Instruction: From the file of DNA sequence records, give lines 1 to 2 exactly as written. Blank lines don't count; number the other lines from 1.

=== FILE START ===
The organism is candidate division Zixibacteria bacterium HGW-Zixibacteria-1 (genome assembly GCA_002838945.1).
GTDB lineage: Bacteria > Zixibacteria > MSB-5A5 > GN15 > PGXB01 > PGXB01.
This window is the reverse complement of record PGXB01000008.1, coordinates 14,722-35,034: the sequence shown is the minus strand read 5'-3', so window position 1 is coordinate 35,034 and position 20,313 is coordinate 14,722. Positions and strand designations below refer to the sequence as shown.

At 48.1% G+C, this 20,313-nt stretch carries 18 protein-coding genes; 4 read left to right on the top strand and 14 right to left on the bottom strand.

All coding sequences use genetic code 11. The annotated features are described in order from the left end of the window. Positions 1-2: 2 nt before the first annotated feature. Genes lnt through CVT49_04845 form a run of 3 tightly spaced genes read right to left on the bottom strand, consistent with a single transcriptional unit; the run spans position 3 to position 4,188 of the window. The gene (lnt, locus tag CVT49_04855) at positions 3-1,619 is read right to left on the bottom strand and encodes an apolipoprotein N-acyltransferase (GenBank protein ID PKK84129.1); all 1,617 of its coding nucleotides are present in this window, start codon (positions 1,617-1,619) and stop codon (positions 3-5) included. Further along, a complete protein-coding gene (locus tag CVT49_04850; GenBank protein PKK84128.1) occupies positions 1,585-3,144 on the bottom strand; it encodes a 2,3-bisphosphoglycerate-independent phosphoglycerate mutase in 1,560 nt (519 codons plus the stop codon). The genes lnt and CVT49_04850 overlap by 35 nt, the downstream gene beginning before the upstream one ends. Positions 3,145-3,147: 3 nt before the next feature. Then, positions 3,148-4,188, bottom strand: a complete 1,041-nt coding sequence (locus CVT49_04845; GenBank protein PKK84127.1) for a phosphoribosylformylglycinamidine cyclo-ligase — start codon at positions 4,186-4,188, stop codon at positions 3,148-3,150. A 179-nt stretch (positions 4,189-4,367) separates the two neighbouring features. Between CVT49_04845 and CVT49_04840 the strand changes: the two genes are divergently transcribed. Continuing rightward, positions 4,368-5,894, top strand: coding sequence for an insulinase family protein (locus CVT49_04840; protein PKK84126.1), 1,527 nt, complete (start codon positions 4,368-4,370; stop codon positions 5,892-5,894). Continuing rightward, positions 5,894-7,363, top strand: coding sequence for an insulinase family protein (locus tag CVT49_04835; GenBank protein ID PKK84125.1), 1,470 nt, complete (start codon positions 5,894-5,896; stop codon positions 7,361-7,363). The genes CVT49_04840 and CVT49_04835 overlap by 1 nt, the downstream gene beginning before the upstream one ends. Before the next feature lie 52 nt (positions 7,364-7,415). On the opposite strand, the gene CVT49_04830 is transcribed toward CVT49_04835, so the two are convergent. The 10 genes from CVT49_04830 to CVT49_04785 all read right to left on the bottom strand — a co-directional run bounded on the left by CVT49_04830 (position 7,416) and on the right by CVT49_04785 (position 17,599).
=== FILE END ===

The organism is candidate division Zixibacteria bacterium HGW-Zixibacteria-1 (genome assembly GCA_002838945.1).
GTDB lineage: Bacteria > Zixibacteria > MSB-5A5 > GN15 > PGXB01 > PGXB01.